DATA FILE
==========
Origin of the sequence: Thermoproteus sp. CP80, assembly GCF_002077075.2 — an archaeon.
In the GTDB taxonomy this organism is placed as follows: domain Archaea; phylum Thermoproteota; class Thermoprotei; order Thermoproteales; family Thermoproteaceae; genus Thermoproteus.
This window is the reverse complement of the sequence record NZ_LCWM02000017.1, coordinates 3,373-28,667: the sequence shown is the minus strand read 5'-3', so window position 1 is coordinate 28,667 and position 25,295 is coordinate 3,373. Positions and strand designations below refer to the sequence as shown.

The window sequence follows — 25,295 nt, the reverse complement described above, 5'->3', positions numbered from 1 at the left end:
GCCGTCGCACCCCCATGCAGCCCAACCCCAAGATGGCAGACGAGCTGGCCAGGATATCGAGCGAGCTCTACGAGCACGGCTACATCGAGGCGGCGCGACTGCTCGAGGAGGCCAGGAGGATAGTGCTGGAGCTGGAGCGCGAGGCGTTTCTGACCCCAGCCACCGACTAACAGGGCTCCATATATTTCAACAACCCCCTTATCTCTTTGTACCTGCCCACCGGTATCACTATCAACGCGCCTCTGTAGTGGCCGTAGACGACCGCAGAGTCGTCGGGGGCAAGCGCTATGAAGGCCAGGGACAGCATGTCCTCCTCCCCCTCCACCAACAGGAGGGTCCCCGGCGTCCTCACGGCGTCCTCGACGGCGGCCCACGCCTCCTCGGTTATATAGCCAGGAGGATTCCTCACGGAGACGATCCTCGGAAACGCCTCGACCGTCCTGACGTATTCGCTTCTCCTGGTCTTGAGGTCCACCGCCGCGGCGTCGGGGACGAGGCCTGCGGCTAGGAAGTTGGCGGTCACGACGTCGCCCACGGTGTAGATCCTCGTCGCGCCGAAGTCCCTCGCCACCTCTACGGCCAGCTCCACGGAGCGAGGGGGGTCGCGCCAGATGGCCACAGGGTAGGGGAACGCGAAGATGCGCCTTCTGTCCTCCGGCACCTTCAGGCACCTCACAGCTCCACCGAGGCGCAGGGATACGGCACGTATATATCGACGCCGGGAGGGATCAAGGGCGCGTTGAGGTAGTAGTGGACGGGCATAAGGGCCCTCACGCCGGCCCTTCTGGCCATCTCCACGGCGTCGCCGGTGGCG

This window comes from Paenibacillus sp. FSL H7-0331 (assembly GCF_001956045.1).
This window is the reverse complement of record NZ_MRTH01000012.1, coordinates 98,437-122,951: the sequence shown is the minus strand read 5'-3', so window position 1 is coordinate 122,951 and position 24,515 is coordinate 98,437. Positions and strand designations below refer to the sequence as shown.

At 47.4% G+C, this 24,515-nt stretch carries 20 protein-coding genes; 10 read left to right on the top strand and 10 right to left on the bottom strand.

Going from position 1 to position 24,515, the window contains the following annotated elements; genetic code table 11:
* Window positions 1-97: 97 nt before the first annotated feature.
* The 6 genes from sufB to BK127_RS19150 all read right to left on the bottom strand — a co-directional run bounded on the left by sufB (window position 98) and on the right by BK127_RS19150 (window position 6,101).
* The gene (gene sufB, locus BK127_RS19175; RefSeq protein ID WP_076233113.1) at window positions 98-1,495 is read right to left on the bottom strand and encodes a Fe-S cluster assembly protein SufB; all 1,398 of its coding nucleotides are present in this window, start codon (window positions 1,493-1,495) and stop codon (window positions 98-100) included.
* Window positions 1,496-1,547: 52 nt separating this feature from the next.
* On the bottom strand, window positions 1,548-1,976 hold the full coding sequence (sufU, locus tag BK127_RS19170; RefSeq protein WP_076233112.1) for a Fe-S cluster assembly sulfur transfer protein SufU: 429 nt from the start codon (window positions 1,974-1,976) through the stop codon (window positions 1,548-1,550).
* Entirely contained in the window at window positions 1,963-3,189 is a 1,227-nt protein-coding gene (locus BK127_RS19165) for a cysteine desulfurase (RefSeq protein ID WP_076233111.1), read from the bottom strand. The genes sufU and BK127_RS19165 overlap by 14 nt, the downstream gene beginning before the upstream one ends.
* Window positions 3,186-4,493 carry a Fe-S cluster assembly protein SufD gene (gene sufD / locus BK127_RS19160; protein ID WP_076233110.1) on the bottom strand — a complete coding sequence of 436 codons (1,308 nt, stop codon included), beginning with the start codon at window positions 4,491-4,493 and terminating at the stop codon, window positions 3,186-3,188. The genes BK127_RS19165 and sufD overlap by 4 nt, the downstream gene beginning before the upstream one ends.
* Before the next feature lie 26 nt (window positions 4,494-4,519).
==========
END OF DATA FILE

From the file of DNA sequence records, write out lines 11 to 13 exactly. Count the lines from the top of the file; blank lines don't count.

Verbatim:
* The 6 genes from sufB to BK127_RS19150 all read right to left on the bottom strand — a co-directional run bounded on the left by sufB (window position 98) and on the right by BK127_RS19150 (window position 6,101).
* The gene (gene sufB, locus BK127_RS19175; RefSeq protein ID WP_076233113.1) at window positions 98-1,495 is read right to left on the bottom strand and encodes a Fe-S cluster assembly protein SufB; all 1,398 of its coding nucleotides are present in this window, start codon (window positions 1,493-1,495) and stop codon (window positions 98-100) included.
* Window positions 1,496-1,547: 52 nt separating this feature from the next.